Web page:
In Coco's native United Kingdom, the mash-up peaked at number one on the UK Singles Chart. The track entered with over 185,000 copies sold in its first week, becoming the highest charting single that month and was eventually certified Silver.[16] becoming a huge success and was certified gold by the British Phonographic Industry (BPI). As of August 2000, however, the track alone has sold over 500,000 copies in the United Kingdom.[17]

2008 InPetto remix[edit]

The 2008 edit received generally good commercial success. The song reached number two in Spain, a better position than the original version. The song also peaked inside the top ten in Sweden at seven, and eighteen in The Netherlands. The song peaked at ten on the New Zealand Airplay Charts and inside the top twenty on the Australian Dance Singles Chart.

To date, with the re-release, the song has reportedly sold over 3 million copies worldwide.[18]

I Need A Miracle[edit]

After several mixes were released worldwide, some versions have been lucky to chart on record charts around the globe. In Austria, a 2012 update version of Coco's original (known as the "Guru Project Remix") debuted at number sixty for a sole week until falling out. Then, in Belgium, a Dimitri Vegas & Like Mike Remix of Coco's 2009 version of "I Need a Miracle" was issued at charted at number thirty-seven on the Belgium Singles Chart and stayed in there for four weeks in total. It peaked at three on the Belgium Dance Charts. These recordings an entirely different sound recording of "I Need a Miracle" and are not to be confused with "Toca's Miracle".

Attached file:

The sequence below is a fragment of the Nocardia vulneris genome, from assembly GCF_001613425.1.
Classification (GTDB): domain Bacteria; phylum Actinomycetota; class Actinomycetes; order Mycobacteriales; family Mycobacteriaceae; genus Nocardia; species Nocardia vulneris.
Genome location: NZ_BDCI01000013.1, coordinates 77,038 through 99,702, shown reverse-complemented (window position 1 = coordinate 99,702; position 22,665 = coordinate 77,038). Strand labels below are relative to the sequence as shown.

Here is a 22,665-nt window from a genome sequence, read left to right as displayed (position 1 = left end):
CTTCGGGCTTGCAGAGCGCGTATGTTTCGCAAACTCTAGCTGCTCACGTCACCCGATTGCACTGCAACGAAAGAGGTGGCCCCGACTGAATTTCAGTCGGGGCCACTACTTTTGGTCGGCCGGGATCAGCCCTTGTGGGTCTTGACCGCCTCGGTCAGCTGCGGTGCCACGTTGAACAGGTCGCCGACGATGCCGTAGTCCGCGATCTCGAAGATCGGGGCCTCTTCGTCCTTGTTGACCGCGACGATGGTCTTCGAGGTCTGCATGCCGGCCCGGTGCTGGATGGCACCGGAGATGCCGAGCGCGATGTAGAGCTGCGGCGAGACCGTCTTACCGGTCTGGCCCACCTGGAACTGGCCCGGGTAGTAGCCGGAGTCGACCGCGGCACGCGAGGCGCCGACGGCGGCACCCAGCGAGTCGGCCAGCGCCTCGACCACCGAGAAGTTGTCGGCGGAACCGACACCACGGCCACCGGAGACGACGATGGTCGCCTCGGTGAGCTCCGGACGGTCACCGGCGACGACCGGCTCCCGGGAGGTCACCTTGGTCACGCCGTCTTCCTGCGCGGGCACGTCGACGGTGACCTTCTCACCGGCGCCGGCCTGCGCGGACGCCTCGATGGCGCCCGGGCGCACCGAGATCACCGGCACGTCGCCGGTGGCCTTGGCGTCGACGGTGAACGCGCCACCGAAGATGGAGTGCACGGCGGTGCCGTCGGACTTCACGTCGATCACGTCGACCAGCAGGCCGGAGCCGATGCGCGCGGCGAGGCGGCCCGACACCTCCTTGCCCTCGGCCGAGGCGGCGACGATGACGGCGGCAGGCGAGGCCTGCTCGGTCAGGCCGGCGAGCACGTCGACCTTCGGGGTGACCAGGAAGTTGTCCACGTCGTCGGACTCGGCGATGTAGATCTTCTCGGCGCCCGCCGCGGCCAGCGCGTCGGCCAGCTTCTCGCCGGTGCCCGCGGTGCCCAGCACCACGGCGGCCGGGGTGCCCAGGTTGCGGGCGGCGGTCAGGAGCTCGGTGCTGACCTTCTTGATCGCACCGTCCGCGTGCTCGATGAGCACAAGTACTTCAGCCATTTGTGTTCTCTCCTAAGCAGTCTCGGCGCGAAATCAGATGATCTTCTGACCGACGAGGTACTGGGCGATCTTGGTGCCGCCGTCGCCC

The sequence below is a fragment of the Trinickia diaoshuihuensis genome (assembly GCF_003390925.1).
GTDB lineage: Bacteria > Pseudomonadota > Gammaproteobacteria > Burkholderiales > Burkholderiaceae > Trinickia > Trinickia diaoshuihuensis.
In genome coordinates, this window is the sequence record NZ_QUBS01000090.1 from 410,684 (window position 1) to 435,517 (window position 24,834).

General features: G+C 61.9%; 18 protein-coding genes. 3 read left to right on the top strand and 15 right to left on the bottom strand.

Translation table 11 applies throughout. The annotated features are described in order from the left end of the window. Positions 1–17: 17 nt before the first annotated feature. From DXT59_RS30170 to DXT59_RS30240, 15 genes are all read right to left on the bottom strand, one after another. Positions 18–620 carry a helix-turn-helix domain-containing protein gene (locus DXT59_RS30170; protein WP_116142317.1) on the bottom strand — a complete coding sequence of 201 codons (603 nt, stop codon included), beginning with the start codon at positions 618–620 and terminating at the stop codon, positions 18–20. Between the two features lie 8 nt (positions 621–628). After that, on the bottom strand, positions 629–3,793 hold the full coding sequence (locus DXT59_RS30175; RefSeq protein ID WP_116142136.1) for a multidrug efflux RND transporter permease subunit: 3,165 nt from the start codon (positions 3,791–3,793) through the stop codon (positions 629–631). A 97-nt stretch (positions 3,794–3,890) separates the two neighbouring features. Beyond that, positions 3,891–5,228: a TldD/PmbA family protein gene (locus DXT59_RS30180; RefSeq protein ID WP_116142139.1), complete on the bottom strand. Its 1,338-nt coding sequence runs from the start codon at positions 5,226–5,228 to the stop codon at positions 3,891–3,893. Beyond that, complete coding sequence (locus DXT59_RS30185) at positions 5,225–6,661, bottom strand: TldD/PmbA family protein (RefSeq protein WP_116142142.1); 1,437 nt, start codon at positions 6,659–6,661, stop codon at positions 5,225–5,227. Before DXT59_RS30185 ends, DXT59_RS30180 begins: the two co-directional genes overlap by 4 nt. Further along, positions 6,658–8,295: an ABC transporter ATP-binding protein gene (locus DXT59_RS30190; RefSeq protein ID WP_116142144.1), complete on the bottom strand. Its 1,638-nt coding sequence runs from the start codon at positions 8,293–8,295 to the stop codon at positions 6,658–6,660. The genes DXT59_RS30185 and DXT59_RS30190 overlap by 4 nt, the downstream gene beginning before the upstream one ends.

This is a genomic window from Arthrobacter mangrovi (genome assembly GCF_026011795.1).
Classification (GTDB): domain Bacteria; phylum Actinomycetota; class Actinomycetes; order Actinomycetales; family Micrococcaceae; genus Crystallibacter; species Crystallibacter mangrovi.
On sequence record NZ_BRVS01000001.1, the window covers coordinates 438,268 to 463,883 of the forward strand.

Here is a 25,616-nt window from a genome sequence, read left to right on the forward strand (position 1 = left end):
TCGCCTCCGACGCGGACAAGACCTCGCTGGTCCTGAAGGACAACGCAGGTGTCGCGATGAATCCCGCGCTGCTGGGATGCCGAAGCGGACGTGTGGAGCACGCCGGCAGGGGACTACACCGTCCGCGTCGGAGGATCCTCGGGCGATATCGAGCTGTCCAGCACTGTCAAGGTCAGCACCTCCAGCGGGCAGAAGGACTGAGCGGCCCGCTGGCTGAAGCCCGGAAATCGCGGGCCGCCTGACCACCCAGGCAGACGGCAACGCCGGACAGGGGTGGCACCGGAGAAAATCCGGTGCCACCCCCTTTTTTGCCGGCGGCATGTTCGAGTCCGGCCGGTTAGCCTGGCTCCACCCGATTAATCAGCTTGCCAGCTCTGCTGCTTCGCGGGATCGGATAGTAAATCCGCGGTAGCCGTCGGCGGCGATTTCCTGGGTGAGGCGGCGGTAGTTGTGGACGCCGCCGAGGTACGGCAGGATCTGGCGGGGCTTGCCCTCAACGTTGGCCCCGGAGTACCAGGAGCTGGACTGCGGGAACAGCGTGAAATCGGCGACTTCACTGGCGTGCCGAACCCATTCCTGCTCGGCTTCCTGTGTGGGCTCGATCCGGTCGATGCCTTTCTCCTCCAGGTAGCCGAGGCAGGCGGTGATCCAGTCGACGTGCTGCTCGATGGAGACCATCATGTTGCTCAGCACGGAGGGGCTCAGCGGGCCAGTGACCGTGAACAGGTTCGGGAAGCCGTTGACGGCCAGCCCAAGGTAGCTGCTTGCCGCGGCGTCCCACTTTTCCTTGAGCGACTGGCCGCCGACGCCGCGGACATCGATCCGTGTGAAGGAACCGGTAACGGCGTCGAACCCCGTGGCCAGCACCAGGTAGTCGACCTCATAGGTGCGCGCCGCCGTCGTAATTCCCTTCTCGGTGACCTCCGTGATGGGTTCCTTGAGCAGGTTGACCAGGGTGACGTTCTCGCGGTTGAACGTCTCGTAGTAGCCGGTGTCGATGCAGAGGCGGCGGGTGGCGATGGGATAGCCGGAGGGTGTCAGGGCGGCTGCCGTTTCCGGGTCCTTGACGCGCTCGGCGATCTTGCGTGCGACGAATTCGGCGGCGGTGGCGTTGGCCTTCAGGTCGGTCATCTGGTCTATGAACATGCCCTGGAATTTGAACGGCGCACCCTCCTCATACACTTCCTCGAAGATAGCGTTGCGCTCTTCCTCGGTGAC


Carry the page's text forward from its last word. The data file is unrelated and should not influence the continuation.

Music videos[edit]

The original version, which broadcast in 2000, features an indoor soccer team of girls, including Coco Star. Another team enter the locker rooms, where they look intimidating towards the other team. Both teams head towards the court and toss a coin, where Star's team kicks-off first. The opposition begin to become more aggressive or competitive towards the game, obstructing the other team. At the end of the video, it show's Star's team win the game and the opposition team losing.[19]

The 2008 video is completely different from the 2000 video and is the only video not to feature vocalist Coco Star. The video starts with a woman in a room, lip-syncing the song, then begins to strip her clothes off and tries to kiss a man. The next shot features another woman in her bra and underwear, dancing in a supposed bathroom, with another man in the room. Another scene then shows, yet another woman on her bed, where she also has her bra and underwear. She too also lip-syncs to the song playing and starts to seduce a man, laying near the bed. The video ends with one of the woman's eye closes.[20]

Controversy[edit]

Disputes of title[edit]

The song has been known for some controversy, surrounding the copyright infringement of "I Need a Miracle".[1] One of the controversies associated with the song was the naming of the song, in which re-branding of the original song "I Need a Miracle" to Fragma's "Toca's Miracle" occurred without permission or prior agreement.[1][21]